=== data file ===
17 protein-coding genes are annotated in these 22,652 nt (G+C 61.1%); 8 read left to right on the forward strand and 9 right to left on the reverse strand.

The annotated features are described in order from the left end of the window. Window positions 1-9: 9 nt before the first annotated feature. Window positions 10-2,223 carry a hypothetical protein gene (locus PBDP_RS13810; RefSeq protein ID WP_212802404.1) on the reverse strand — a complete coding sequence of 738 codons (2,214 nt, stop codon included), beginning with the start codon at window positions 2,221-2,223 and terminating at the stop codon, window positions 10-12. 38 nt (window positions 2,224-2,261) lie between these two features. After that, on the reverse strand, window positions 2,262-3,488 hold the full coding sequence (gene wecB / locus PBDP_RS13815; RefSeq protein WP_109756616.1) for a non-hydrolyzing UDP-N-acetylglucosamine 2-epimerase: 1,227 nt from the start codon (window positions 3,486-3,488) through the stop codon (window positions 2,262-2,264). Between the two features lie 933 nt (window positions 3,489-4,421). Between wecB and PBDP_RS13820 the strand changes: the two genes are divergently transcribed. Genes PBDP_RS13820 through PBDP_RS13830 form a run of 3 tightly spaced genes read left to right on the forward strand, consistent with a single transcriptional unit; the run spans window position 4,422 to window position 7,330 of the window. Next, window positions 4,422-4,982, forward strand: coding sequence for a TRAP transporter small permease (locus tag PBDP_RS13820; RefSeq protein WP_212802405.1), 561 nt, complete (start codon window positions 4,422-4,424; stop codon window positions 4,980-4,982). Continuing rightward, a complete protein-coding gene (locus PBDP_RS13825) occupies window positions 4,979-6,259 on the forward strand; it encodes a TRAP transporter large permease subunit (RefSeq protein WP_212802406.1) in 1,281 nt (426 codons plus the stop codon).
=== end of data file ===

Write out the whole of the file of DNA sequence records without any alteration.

17 protein-coding genes are annotated in these 22,652 nt (G+C 61.1%); 8 read left to right on the forward strand and 9 right to left on the reverse strand.

The annotated features are described in order from the left end of the window. Window positions 1-9: 9 nt before the first annotated feature. Window positions 10-2,223 carry a hypothetical protein gene (locus PBDP_RS13810; RefSeq protein ID WP_212802404.1) on the reverse strand — a complete coding sequence of 738 codons (2,214 nt, stop codon included), beginning with the start codon at window positions 2,221-2,223 and terminating at the stop codon, window positions 10-12. 38 nt (window positions 2,224-2,261) lie between these two features. After that, on the reverse strand, window positions 2,262-3,488 hold the full coding sequence (gene wecB / locus PBDP_RS13815; RefSeq protein WP_109756616.1) for a non-hydrolyzing UDP-N-acetylglucosamine 2-epimerase: 1,227 nt from the start codon (window positions 3,486-3,488) through the stop codon (window positions 2,262-2,264). Between the two features lie 933 nt (window positions 3,489-4,421). Between wecB and PBDP_RS13820 the strand changes: the two genes are divergently transcribed. Genes PBDP_RS13820 through PBDP_RS13830 form a run of 3 tightly spaced genes read left to right on the forward strand, consistent with a single transcriptional unit; the run spans window position 4,422 to window position 7,330 of the window. Next, window positions 4,422-4,982, forward strand: coding sequence for a TRAP transporter small permease (locus tag PBDP_RS13820; RefSeq protein WP_212802405.1), 561 nt, complete (start codon window positions 4,422-4,424; stop codon window positions 4,980-4,982). Continuing rightward, a complete protein-coding gene (locus PBDP_RS13825) occupies window positions 4,979-6,259 on the forward strand; it encodes a TRAP transporter large permease subunit (RefSeq protein WP_212802406.1) in 1,281 nt (426 codons plus the stop codon).